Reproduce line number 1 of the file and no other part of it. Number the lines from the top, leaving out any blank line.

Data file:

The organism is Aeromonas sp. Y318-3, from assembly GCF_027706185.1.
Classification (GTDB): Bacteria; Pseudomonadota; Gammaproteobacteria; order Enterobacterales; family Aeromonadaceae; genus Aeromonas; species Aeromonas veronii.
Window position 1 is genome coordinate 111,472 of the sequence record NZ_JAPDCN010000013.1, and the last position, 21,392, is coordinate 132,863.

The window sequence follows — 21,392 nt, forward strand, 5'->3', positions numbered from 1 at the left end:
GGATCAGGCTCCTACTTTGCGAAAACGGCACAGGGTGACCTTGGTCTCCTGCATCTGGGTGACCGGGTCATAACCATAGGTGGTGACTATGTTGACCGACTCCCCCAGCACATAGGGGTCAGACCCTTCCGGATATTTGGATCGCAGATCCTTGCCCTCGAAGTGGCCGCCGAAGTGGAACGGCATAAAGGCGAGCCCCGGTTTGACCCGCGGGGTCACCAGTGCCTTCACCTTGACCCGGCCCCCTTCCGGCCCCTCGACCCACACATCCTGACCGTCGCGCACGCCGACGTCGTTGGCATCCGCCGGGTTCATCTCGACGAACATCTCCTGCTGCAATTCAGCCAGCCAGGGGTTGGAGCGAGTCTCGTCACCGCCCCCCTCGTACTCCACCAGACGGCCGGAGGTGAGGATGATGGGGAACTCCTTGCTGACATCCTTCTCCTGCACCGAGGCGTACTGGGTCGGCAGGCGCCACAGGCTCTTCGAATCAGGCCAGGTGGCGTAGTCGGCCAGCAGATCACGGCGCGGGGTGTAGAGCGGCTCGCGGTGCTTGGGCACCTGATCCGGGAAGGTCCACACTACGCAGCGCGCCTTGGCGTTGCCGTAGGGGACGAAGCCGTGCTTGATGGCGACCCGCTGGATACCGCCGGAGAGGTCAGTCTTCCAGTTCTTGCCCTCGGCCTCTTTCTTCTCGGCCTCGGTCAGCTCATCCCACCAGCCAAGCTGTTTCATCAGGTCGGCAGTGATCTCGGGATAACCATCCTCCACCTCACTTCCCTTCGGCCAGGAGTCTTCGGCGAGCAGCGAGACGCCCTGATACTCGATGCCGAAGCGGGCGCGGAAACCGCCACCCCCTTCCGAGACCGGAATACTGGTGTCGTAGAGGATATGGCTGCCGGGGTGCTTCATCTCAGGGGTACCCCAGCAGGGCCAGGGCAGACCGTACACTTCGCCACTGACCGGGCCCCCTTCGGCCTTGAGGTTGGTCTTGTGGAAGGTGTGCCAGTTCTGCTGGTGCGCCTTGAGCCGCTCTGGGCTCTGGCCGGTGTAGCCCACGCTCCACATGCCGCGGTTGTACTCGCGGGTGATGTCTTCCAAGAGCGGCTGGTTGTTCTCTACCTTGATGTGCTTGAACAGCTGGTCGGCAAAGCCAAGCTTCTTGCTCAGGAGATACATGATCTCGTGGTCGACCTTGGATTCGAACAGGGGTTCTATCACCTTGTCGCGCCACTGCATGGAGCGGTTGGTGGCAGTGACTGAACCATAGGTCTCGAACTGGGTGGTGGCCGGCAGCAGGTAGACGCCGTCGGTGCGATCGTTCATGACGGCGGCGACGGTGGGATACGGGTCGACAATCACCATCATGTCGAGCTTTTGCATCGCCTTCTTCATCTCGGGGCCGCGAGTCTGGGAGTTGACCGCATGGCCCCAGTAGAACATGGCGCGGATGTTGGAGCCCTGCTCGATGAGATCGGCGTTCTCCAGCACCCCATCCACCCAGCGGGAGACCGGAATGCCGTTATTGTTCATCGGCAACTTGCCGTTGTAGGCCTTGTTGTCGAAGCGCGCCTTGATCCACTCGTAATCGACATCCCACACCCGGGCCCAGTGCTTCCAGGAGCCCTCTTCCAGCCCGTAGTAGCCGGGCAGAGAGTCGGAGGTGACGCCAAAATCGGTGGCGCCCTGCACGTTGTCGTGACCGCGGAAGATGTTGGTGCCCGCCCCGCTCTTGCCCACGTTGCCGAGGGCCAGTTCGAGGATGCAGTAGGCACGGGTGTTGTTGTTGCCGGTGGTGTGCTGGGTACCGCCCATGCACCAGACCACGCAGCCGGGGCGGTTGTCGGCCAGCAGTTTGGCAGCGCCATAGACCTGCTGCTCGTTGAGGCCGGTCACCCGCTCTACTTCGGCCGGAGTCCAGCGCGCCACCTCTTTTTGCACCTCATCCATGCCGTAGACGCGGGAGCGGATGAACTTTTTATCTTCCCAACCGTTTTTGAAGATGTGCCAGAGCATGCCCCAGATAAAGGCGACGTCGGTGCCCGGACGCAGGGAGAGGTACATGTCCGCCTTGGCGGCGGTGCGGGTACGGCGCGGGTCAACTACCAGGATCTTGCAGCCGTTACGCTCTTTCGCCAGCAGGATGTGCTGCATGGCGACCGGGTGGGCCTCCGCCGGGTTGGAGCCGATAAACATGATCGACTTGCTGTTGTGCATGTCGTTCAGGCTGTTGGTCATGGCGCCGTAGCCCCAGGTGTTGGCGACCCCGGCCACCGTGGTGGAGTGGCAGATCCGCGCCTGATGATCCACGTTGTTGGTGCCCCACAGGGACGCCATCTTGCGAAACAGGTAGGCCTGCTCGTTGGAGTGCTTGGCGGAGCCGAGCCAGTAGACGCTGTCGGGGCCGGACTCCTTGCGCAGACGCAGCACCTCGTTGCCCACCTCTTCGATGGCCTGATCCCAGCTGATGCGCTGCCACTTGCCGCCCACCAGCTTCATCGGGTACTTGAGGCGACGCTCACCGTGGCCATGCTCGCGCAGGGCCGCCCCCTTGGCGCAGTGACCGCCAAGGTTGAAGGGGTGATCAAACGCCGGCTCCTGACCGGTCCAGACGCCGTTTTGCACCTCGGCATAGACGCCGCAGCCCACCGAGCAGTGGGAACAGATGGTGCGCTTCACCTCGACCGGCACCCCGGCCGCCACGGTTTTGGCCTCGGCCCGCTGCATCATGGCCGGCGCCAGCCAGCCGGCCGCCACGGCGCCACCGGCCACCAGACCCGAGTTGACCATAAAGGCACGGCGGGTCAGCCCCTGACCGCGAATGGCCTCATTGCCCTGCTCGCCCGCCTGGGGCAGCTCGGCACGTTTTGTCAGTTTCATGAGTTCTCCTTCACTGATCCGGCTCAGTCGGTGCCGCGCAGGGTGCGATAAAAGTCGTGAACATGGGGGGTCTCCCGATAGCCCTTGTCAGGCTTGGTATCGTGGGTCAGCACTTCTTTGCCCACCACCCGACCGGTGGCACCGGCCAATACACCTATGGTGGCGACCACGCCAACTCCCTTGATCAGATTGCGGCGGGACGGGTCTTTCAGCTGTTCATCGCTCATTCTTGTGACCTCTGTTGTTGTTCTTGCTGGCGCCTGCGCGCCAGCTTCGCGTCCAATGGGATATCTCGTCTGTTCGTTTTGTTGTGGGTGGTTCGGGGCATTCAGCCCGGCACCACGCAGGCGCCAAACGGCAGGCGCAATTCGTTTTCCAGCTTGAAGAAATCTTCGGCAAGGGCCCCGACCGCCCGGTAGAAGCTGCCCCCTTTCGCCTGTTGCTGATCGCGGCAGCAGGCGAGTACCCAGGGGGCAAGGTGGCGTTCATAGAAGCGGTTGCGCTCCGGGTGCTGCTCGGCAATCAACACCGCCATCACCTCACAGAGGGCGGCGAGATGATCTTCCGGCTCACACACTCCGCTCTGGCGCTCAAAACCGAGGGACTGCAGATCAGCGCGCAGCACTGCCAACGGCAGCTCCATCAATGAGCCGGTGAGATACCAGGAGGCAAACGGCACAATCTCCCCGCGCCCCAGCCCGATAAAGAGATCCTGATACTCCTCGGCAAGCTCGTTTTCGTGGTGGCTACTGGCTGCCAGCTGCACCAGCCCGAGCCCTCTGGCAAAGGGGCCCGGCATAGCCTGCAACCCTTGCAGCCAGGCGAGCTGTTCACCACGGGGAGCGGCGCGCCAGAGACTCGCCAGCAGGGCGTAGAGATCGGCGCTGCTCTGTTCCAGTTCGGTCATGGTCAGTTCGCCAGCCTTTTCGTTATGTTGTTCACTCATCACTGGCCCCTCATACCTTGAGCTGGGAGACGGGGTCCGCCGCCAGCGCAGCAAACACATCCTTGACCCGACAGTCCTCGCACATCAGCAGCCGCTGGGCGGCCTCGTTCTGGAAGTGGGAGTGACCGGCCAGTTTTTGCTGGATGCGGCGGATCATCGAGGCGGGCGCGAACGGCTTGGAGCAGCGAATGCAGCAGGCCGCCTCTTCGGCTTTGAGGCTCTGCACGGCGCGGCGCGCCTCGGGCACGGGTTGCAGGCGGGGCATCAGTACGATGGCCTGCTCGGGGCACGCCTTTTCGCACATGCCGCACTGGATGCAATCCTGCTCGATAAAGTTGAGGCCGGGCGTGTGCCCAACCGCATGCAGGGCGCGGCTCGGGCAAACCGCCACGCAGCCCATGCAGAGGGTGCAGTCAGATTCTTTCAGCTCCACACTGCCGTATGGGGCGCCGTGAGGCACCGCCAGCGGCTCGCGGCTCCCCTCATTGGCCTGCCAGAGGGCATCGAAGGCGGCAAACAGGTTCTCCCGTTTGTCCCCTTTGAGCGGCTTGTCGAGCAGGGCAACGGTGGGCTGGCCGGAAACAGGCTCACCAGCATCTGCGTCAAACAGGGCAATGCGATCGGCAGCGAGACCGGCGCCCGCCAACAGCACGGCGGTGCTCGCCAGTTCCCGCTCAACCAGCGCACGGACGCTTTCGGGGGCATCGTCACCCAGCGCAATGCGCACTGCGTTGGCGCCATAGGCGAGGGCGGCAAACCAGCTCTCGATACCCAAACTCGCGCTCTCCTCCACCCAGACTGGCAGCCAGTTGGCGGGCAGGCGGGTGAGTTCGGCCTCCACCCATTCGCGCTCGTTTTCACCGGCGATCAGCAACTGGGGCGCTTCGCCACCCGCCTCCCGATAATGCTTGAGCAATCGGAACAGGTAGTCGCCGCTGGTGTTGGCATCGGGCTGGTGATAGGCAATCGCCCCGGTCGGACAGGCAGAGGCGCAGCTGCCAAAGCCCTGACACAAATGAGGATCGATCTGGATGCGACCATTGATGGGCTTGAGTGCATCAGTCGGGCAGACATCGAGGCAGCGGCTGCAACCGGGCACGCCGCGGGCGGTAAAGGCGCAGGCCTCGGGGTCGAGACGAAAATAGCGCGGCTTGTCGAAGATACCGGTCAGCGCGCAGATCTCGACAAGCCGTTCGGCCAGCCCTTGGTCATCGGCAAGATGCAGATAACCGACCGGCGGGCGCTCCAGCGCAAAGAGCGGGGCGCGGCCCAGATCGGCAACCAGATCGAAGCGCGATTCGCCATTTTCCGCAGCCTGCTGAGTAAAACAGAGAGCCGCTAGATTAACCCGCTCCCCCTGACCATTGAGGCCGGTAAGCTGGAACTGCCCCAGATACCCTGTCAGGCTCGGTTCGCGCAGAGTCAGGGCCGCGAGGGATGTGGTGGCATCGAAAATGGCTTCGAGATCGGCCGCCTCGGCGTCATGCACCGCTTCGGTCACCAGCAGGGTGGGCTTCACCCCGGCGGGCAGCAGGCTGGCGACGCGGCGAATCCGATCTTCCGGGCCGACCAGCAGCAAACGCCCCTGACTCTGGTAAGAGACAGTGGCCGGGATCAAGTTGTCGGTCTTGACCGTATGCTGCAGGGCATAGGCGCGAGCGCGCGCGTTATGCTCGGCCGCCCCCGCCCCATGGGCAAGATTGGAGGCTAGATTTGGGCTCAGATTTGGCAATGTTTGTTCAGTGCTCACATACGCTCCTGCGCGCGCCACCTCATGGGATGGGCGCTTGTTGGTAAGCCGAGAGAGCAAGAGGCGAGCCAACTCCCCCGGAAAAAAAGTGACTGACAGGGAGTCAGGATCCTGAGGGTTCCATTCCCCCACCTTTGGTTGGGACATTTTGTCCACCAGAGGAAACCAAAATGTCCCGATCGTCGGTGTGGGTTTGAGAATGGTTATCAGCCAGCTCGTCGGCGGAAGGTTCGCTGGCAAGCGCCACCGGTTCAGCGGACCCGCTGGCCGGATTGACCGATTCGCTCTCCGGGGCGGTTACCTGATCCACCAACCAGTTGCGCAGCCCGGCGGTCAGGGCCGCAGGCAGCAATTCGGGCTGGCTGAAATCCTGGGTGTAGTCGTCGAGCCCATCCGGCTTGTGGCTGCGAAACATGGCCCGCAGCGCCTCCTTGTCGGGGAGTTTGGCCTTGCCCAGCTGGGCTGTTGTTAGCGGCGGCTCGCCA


The organism is Aeromonas sp. Y318-3, from assembly GCF_027706185.1.